Top Libyan leaders in Jordan to strengthen bilateral relations

A handout photo released by the Jordanian Royal Palace on December 2, 2018 shows Jordan's King Abdullah II (L) receiving Libya's unity government Prime Minister Fayez al-Sarraj upon the latter's arrival at Al-Husseiniyah Palace in the capital Amman. (AFP)
Updated 03 December 2018
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Top Libyan leaders in Jordan to strengthen bilateral relations

  • Nael Zidane, deputy director of the Jordanian Hospital Association, said the Libyans have promised to pay back $220 million

AMMAN: King Abdullah of Jordan received Fayez Al-Sarraj, chairman of the Presidential Council of Libya and prime minister of the Government of National Accord (GNA) on Sunday in Amman.
They discussed bilateral ties and recent developments in Libya and the region, Jordan’s royal court said without elaborating.
Jordan’s Prime Minister Omar Razzaz also met with Al-Sarraj, and “spoke about the deep relationship between the two countries and the expectation that mutual cooperation can accomplish the aspirations of both people,” his office said in a statement.
They discussed existing agreements, unresolved issues and the potential for Libyan investment in Jordan, the statement added.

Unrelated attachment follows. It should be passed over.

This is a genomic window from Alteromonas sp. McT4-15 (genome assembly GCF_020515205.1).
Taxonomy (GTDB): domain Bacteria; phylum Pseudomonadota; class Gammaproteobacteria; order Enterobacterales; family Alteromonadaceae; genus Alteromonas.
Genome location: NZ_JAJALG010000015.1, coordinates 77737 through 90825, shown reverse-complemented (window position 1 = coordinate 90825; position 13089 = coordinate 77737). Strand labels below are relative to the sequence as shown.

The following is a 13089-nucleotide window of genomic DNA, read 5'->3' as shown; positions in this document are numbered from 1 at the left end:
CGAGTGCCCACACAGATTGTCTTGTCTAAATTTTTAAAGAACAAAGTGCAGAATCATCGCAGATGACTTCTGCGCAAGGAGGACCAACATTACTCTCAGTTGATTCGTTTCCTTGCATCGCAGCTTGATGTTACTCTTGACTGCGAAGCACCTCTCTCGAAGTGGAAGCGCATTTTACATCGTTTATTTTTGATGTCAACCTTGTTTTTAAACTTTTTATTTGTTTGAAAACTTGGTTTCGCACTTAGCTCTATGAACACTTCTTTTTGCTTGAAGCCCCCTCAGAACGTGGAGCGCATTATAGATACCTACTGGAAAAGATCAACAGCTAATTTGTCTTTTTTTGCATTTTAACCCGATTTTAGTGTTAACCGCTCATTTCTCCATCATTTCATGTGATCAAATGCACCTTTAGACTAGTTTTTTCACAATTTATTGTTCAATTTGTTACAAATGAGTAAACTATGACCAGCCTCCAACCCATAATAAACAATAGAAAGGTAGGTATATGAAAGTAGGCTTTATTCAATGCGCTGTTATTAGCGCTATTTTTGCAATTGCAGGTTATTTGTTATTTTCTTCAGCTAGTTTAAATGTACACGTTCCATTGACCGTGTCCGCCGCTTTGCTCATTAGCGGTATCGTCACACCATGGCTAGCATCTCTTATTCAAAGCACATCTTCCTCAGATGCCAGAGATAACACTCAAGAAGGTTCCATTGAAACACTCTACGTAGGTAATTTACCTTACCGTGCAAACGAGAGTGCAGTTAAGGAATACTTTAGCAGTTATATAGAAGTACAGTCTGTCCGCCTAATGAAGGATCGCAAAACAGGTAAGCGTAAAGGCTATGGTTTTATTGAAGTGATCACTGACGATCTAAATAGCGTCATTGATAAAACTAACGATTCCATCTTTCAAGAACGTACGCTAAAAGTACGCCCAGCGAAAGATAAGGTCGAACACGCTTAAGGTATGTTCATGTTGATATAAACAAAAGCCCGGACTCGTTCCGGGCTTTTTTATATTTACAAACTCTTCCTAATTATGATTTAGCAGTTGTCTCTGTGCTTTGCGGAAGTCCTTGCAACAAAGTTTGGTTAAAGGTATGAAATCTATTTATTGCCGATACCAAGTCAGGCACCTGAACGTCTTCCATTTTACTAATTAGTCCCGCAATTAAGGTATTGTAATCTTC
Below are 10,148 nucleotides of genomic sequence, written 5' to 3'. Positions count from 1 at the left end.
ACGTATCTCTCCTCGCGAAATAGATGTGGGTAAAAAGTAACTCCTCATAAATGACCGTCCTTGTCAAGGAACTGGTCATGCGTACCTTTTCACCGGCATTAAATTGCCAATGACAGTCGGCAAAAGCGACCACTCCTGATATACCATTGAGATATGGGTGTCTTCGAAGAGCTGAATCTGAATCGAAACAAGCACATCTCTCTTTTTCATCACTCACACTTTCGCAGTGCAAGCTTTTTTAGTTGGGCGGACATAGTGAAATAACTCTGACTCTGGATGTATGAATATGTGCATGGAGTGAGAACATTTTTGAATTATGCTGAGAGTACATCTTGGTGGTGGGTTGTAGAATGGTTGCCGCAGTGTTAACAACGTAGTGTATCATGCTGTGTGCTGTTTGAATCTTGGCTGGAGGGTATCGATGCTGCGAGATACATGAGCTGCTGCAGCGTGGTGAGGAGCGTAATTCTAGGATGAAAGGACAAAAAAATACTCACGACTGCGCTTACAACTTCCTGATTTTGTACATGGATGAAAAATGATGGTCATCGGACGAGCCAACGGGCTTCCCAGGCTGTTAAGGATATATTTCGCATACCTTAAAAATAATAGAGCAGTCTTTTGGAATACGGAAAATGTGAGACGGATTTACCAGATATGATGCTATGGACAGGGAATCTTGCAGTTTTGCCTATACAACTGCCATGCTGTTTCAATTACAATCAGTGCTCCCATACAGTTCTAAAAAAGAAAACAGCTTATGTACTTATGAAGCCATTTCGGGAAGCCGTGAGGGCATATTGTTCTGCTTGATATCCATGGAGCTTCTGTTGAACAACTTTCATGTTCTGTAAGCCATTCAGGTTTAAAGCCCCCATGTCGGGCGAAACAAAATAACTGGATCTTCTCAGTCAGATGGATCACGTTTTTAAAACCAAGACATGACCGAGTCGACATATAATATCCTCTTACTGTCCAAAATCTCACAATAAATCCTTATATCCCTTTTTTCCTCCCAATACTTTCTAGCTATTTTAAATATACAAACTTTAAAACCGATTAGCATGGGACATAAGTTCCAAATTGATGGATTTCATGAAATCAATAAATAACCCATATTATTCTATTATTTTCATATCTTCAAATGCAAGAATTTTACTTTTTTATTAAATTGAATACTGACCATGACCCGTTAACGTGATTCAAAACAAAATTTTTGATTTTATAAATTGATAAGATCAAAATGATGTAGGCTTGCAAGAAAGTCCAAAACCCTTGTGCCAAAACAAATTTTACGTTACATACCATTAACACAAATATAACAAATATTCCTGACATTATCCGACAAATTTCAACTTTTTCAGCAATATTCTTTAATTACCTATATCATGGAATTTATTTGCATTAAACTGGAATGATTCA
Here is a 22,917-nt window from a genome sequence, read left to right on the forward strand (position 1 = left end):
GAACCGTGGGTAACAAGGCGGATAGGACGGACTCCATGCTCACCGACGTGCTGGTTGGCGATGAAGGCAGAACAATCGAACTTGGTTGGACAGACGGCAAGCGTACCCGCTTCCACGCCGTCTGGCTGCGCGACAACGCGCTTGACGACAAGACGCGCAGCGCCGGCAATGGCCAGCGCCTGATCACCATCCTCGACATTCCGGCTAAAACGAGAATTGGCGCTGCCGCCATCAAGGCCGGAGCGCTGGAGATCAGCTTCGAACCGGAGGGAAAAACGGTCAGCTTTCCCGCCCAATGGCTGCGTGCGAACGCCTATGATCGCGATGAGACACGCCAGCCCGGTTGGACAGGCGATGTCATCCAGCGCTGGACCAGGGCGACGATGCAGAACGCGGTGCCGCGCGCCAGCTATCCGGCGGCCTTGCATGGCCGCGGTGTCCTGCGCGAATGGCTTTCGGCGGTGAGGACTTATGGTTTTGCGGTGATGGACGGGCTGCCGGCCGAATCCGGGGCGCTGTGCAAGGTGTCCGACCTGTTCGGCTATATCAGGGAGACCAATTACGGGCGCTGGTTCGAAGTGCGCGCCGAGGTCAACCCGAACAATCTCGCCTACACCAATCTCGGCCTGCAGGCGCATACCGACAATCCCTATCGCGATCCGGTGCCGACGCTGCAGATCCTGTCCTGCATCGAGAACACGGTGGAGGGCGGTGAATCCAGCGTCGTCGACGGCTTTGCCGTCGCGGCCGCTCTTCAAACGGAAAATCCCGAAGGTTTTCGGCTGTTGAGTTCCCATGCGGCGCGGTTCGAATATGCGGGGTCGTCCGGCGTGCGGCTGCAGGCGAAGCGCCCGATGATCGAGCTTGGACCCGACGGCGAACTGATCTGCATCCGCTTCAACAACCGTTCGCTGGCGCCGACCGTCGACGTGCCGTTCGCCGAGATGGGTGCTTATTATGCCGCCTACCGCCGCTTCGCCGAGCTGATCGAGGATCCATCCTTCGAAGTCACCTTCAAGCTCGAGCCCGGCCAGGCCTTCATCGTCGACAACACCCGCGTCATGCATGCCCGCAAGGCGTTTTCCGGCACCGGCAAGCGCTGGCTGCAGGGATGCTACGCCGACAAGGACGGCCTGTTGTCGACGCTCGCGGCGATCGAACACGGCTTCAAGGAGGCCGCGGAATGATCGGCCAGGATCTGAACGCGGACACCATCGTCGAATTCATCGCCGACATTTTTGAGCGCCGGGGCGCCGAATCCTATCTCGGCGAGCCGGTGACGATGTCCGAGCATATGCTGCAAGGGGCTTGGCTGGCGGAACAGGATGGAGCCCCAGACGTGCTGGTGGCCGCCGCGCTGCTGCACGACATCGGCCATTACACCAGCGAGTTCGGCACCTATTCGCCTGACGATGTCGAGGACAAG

Musa Shteiwi, head of the Strategic Studies Center at Jordan University, said Jordan provides a safe environment for reconciliation talks between rival Libyan sides.
“Jordan has historically had a great relation with all political and military parties in Libya,” he told Arab News.
Because of that, Jordan “can play a role in bringing them together,” he said, adding that international players have been supportive of the country’s role as an “honest broker.”
Jordanian government spokesman Jumana Ghnaimat told Arab News that the presence of Libyan officials in Amman provides an opportunity to resolve a number of issues, including unpaid hospital and hotel bills.
Abdel Hakim Al-Hindi, chair of the Hotel Owners Association, said hotels will receive $46 million of the $150 million due for providing accommodation to Libyans.
Nael Zidane, deputy director of the Jordanian Hospital Association, said the Libyans have promised to pay back $220 million.
“The Libyan government had appointed an audit firm, and this was the amount that it confirmed is the debt to Jordanian hospitals,” he told Arab News.
Libya will pay half the amount immediately, and the other half once Al-Sarraj returns to his country, Zidane said.


Syria Kurds reject ‘security zone’ under Turkish control

Updated 20 min 14 sec ago
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Syria Kurds reject ‘security zone’ under Turkish control

  • Syria’s Kurds rejected a US proposal for a “security zone” under Turkish control
  • Senior political leader said the Kurds would accept the deployment of UN forces

QAMISHLI: Syria’s Kurds on Wednesday rejected a US proposal for a “security zone” under Turkish control along the Syrian side of the two countries’ border.
Senior political leader Aldar Khalil said the Kurds would accept the deployment of UN forces along the separation line between Kurdish fighters and Turkish troops to ward off a threatened offensive.
“Other choices are unacceptable as they infringe on the sovereignty of Syria and the sovereignty of our autonomous region,” Khalil told AFP.